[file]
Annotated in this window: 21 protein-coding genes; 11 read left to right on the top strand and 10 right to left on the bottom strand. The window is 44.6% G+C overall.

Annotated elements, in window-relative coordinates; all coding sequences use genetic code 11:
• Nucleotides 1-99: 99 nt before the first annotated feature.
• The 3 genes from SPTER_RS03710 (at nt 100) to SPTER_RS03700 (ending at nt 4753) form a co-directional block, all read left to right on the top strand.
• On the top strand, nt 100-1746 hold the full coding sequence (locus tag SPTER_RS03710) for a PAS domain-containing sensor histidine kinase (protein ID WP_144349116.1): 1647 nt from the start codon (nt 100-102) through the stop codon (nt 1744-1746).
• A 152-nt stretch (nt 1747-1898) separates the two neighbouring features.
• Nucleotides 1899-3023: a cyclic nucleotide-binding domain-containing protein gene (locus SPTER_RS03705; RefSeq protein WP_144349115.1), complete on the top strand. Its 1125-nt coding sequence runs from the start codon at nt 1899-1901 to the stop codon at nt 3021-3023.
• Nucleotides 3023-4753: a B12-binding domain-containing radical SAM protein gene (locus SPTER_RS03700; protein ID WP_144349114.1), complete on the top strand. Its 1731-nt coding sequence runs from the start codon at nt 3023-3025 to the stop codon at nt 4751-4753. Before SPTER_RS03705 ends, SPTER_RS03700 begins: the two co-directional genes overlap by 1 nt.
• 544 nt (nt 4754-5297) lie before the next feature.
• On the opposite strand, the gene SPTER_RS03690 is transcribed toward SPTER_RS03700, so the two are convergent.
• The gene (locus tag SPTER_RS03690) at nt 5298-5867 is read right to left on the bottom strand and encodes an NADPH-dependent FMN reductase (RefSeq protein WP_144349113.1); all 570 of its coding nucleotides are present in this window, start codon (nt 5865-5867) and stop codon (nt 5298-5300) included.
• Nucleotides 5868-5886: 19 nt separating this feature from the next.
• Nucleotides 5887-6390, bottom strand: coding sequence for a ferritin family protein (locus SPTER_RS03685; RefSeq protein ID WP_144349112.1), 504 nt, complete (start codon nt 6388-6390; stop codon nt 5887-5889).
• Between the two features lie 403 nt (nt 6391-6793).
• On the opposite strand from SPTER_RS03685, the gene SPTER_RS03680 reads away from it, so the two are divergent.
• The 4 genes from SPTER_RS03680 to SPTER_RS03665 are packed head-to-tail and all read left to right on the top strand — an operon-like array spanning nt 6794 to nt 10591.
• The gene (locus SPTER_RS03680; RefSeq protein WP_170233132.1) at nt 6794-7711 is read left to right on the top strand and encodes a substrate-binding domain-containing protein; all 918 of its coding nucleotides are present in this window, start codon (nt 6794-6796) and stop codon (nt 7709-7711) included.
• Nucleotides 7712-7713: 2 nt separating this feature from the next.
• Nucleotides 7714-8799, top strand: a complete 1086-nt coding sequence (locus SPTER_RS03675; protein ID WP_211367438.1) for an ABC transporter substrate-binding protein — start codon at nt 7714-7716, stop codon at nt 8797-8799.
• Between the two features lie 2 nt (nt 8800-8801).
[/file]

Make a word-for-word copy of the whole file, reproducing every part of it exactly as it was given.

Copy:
Annotated in this window: 21 protein-coding genes; 11 read left to right on the top strand and 10 right to left on the bottom strand. The window is 44.6% G+C overall.

Annotated elements, in window-relative coordinates; all coding sequences use genetic code 11:
• Nucleotides 1-99: 99 nt before the first annotated feature.
• The 3 genes from SPTER_RS03710 (at nt 100) to SPTER_RS03700 (ending at nt 4753) form a co-directional block, all read left to right on the top strand.
• On the top strand, nt 100-1746 hold the full coding sequence (locus tag SPTER_RS03710) for a PAS domain-containing sensor histidine kinase (protein ID WP_144349116.1): 1647 nt from the start codon (nt 100-102) through the stop codon (nt 1744-1746).
• A 152-nt stretch (nt 1747-1898) separates the two neighbouring features.
• Nucleotides 1899-3023: a cyclic nucleotide-binding domain-containing protein gene (locus SPTER_RS03705; RefSeq protein WP_144349115.1), complete on the top strand. Its 1125-nt coding sequence runs from the start codon at nt 1899-1901 to the stop codon at nt 3021-3023.
• Nucleotides 3023-4753: a B12-binding domain-containing radical SAM protein gene (locus SPTER_RS03700; protein ID WP_144349114.1), complete on the top strand. Its 1731-nt coding sequence runs from the start codon at nt 3023-3025 to the stop codon at nt 4751-4753. Before SPTER_RS03705 ends, SPTER_RS03700 begins: the two co-directional genes overlap by 1 nt.
• 544 nt (nt 4754-5297) lie before the next feature.
• On the opposite strand, the gene SPTER_RS03690 is transcribed toward SPTER_RS03700, so the two are convergent.
• The gene (locus tag SPTER_RS03690) at nt 5298-5867 is read right to left on the bottom strand and encodes an NADPH-dependent FMN reductase (RefSeq protein WP_144349113.1); all 570 of its coding nucleotides are present in this window, start codon (nt 5865-5867) and stop codon (nt 5298-5300) included.
• Nucleotides 5868-5886: 19 nt separating this feature from the next.
• Nucleotides 5887-6390, bottom strand: coding sequence for a ferritin family protein (locus SPTER_RS03685; RefSeq protein ID WP_144349112.1), 504 nt, complete (start codon nt 6388-6390; stop codon nt 5887-5889).
• Between the two features lie 403 nt (nt 6391-6793).
• On the opposite strand from SPTER_RS03685, the gene SPTER_RS03680 reads away from it, so the two are divergent.
• The 4 genes from SPTER_RS03680 to SPTER_RS03665 are packed head-to-tail and all read left to right on the top strand — an operon-like array spanning nt 6794 to nt 10591.
• The gene (locus SPTER_RS03680; RefSeq protein WP_170233132.1) at nt 6794-7711 is read left to right on the top strand and encodes a substrate-binding domain-containing protein; all 918 of its coding nucleotides are present in this window, start codon (nt 6794-6796) and stop codon (nt 7709-7711) included.
• Nucleotides 7712-7713: 2 nt separating this feature from the next.
• Nucleotides 7714-8799, top strand: a complete 1086-nt coding sequence (locus SPTER_RS03675; protein ID WP_211367438.1) for an ABC transporter substrate-binding protein — start codon at nt 7714-7716, stop codon at nt 8797-8799.
• Between the two features lie 2 nt (nt 8800-8801).